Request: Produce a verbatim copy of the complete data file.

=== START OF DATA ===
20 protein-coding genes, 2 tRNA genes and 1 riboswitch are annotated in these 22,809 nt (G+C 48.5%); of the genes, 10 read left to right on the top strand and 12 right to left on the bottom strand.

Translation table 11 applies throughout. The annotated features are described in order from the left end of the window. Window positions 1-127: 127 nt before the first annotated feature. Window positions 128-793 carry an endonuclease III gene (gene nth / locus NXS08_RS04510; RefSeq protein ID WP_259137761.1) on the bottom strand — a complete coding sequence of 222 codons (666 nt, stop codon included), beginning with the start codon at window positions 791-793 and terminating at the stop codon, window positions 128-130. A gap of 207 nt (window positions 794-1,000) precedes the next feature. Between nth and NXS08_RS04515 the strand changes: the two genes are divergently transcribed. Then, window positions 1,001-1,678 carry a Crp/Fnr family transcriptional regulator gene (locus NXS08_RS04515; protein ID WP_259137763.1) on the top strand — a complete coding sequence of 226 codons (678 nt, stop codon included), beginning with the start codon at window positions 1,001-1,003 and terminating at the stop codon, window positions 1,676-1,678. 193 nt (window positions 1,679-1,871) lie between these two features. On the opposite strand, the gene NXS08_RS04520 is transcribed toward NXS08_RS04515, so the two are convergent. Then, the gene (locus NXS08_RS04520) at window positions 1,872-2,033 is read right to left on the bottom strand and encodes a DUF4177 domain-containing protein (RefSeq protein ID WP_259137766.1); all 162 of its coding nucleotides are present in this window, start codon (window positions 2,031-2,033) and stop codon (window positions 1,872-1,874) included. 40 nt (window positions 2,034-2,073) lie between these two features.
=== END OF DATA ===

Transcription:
20 protein-coding genes, 2 tRNA genes and 1 riboswitch are annotated in these 22,809 nt (G+C 48.5%); of the genes, 10 read left to right on the top strand and 12 right to left on the bottom strand.

Translation table 11 applies throughout. The annotated features are described in order from the left end of the window. Window positions 1-127: 127 nt before the first annotated feature. Window positions 128-793 carry an endonuclease III gene (gene nth / locus NXS08_RS04510; RefSeq protein ID WP_259137761.1) on the bottom strand — a complete coding sequence of 222 codons (666 nt, stop codon included), beginning with the start codon at window positions 791-793 and terminating at the stop codon, window positions 128-130. A gap of 207 nt (window positions 794-1,000) precedes the next feature. Between nth and NXS08_RS04515 the strand changes: the two genes are divergently transcribed. Then, window positions 1,001-1,678 carry a Crp/Fnr family transcriptional regulator gene (locus NXS08_RS04515; protein ID WP_259137763.1) on the top strand — a complete coding sequence of 226 codons (678 nt, stop codon included), beginning with the start codon at window positions 1,001-1,003 and terminating at the stop codon, window positions 1,676-1,678. 193 nt (window positions 1,679-1,871) lie between these two features. On the opposite strand, the gene NXS08_RS04520 is transcribed toward NXS08_RS04515, so the two are convergent. Then, the gene (locus NXS08_RS04520) at window positions 1,872-2,033 is read right to left on the bottom strand and encodes a DUF4177 domain-containing protein (RefSeq protein ID WP_259137766.1); all 162 of its coding nucleotides are present in this window, start codon (window positions 2,031-2,033) and stop codon (window positions 1,872-1,874) included. 40 nt (window positions 2,034-2,073) lie between these two features.